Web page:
The 70kg device is made of ordinary-looking plastic composite, metal tubing and springs, but on close examination, it is quite a clever solution able to overcome the operational constraints of rear door configurations. When loading and unloading, the tail can be folded flat against the rear doors to enable the normal operation of the trailer. If the door is swung all the way open so that it lies flush against the side of the truck, the origami-like tail will fold automatically.

According to ATDynamics, the Trailertail reduces the aerodynamic drag on the rear by over 12 per cent, equating to over 6.6 per cent fuel efficiency gains. US company Solus invented a similar frame extension promising comparable savings. The two side panels and top panel of the Solus device are inset from the outer edge of the frame less than three inches whereas the bottom panel is structurally designed to support loading and off-loading operations. According to Solus, this technology can increase fuel economy up to 6 per cent.

In Europe, meanwhile, results have shown that even boat tails of a relatively limited length are quite effective in reducing fuel consumption on long haul truck routes.

The Scania Transport Laboratory is testing a rear air deflector on a number of trucks being used to haul truck components between the company's two main European truck manufacturing plants in Sodertalje, Sweden and Zwolle, Holland. The vehicles, part of a fleet of 20 trucks and 70 trailers, are working in a real-world environment as part of the Scania distribution fleet and also as part of a fuel consumption testing program for the Swedish truck manufacturer.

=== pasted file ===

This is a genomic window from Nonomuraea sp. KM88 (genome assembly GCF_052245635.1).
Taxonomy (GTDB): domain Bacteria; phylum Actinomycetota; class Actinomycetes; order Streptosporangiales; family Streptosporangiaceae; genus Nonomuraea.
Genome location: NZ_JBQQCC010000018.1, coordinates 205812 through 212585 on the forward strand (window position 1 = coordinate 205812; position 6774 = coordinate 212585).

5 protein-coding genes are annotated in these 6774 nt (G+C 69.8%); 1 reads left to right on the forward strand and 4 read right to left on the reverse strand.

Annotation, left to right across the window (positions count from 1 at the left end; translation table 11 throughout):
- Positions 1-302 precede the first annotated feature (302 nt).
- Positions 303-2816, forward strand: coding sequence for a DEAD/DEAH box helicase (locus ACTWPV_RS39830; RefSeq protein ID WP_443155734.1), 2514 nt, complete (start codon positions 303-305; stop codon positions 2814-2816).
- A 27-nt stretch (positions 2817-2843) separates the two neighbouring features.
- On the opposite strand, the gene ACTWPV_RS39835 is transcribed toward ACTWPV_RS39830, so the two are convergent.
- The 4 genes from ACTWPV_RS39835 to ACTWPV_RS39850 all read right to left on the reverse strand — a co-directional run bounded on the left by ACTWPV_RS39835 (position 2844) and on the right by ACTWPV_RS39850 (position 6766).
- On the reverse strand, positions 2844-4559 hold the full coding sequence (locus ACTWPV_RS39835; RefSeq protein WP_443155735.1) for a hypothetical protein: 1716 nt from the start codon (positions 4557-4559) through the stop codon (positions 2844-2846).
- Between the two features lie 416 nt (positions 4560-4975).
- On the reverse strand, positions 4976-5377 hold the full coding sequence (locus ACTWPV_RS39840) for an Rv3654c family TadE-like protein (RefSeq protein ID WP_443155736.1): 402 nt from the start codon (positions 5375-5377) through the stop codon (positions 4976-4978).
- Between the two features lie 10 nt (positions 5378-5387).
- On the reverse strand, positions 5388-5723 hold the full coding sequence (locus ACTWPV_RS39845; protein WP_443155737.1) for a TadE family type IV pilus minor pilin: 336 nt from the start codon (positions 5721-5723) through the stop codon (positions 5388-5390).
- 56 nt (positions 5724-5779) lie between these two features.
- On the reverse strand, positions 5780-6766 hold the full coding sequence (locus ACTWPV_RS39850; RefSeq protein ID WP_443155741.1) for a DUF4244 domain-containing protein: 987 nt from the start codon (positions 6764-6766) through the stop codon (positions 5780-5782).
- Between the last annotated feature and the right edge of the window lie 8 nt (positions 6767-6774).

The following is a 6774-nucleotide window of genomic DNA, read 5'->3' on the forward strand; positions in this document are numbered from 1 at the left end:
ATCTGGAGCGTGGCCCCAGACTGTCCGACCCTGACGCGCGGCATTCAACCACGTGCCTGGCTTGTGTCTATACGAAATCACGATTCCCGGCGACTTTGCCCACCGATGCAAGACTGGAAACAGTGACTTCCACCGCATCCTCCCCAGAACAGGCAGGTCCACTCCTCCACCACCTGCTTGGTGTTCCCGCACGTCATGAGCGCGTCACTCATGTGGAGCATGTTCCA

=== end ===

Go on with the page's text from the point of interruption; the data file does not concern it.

The boat tails fitted to the rear of the Scania trailers extend 30cm beyond the rear. The tails can be made of either aluminium or glass fibre and taper inwards by between 12° and 15°. They are shaped in such a way as to increase the air pressure behind the moving truck and decreasing the cross-sectional area of the turbulence.

Scania are using a European Union regulation, Directive 97/27 EC, which was intended to allow truck operators to exceed the 16.5 m length rule for a semi-trailer. The extra allowance has been put in place to allow trucking operators to fit equipment like tail lifts to the rear of their trailers.

Chief Aerodynamics Engineer at Scania, Per Elofsson, contends that fitting a larger cone to the rear of a trailer will eliminate the turbulence altogether and could cut fuel consumption by as much as 15 to 20 per cent, even more than the US experiments predict.

“But of course this isn't feasible,” says Elofsson. “Due to current pallet sizes, interior layouts and sheer cargo capacity, it isn't possible to taper the whole truck either. This solution we have used does not encroach on cargo space and can also be retrofitted on existing semi-trailers. It makes economic as well as environmental sense.”

Currently, the testing of the new boat tails is limited to Sweden and Denmark. Scania are waiting for permission from authorities in the Netherlands and Germany, confirming they agree with the interpretation by Scania of the European Union directive. All of the test running done so far on the limited routes suggests the boat tails will produce an overall fuel consumption reduction of 2 per cent.